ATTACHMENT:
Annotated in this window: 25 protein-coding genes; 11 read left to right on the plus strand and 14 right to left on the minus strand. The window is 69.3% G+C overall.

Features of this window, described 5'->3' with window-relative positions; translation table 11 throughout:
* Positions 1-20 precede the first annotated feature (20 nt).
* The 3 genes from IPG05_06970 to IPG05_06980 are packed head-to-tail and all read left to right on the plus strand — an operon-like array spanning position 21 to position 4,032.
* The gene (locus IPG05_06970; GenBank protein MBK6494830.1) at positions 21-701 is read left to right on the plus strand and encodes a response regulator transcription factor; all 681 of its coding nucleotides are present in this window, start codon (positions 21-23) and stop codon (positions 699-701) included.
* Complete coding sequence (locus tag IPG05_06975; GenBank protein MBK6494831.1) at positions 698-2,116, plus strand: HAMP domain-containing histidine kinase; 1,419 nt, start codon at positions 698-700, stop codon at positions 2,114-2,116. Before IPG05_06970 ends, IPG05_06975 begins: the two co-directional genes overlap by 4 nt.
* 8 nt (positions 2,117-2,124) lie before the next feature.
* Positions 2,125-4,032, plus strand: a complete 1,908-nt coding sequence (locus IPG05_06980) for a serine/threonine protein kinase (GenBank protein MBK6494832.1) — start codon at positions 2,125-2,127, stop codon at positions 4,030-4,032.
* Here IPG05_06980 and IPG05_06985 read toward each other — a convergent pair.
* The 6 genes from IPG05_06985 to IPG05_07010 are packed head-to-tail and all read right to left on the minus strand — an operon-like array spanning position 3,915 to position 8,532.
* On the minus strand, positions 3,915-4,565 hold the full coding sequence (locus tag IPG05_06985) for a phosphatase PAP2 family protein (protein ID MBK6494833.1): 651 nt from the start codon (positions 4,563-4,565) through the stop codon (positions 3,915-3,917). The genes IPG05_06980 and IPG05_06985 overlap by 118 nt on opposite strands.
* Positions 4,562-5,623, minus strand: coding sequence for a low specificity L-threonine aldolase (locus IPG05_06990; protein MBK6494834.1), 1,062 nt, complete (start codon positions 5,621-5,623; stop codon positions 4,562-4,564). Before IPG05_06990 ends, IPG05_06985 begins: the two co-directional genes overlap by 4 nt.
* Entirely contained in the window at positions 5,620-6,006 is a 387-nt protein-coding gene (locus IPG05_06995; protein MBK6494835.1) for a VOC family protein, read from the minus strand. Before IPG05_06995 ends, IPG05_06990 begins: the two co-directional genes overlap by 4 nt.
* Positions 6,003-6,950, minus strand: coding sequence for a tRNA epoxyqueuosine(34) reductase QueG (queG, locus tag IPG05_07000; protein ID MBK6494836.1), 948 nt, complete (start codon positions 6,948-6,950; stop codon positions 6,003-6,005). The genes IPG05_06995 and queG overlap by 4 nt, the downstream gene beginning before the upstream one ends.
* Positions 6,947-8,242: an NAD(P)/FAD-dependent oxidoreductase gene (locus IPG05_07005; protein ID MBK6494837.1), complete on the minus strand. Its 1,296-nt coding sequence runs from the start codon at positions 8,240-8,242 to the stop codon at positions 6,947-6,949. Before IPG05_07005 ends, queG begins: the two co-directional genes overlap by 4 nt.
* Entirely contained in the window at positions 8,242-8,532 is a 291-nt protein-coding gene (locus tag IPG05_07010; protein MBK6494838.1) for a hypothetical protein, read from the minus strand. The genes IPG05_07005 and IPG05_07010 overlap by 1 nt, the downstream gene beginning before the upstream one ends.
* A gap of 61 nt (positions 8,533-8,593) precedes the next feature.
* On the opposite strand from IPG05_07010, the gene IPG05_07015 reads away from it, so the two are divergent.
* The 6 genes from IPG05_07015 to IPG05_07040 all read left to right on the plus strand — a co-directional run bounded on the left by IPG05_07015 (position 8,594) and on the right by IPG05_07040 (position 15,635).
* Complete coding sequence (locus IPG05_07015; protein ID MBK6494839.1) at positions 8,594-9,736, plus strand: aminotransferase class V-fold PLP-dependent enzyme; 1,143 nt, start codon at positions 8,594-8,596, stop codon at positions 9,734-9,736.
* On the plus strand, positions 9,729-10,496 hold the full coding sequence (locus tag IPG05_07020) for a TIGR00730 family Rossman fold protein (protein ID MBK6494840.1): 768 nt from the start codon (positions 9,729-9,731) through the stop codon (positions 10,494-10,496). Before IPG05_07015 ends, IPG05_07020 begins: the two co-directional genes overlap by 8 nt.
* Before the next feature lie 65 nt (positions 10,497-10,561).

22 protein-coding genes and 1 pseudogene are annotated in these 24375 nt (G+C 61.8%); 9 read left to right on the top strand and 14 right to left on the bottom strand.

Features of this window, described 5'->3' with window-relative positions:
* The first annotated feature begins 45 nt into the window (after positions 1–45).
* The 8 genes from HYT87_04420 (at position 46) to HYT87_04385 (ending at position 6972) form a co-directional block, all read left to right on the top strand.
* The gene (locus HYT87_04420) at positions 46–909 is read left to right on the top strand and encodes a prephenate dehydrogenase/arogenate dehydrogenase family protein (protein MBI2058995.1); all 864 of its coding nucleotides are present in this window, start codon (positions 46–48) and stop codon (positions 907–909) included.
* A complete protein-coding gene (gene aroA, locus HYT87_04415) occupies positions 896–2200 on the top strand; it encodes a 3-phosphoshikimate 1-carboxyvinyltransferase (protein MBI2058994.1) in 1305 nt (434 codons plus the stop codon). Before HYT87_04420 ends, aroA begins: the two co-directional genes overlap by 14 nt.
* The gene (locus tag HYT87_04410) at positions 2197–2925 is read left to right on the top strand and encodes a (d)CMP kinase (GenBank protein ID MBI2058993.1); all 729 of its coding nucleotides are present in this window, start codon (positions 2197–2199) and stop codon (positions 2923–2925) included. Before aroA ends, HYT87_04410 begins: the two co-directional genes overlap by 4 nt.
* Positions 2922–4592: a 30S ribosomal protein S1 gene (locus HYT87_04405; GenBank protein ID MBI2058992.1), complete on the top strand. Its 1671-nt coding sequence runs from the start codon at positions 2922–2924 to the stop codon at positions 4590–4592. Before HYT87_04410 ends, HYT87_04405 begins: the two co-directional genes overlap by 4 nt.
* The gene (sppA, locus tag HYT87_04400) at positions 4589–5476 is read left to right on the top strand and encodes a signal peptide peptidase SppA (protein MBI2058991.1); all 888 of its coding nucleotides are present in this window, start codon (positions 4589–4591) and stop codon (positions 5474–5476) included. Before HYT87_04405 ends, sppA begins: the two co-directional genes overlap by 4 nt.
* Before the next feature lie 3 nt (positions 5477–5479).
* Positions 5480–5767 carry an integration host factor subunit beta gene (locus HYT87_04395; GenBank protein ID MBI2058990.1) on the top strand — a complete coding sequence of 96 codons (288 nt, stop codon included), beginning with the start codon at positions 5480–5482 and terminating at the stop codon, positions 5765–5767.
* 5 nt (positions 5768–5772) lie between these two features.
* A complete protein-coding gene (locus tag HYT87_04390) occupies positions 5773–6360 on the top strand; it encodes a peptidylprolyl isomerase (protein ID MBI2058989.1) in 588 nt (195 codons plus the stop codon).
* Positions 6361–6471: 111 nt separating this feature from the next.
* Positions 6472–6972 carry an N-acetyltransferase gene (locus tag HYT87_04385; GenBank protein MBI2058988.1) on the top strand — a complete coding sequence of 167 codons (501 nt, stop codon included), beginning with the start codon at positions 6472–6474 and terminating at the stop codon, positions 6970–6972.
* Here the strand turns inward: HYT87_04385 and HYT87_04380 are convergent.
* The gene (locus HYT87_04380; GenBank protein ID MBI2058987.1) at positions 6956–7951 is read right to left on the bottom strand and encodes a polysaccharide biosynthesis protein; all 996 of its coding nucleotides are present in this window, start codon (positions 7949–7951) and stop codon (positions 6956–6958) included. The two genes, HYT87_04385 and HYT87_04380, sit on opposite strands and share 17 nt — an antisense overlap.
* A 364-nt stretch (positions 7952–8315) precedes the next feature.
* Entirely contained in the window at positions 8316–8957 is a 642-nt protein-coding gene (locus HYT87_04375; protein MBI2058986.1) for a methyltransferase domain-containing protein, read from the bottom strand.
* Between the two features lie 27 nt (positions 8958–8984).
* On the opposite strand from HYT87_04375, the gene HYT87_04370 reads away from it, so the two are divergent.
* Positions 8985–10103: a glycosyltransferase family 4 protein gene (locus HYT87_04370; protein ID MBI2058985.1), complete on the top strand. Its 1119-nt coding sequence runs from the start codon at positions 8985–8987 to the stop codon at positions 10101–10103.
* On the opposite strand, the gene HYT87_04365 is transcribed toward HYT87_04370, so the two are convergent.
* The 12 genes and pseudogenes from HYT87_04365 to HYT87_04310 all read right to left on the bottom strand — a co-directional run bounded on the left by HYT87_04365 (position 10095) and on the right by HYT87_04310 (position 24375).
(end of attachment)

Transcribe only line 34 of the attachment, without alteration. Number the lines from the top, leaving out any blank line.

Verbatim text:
* 5 nt (positions 5768–5772) lie between these two features.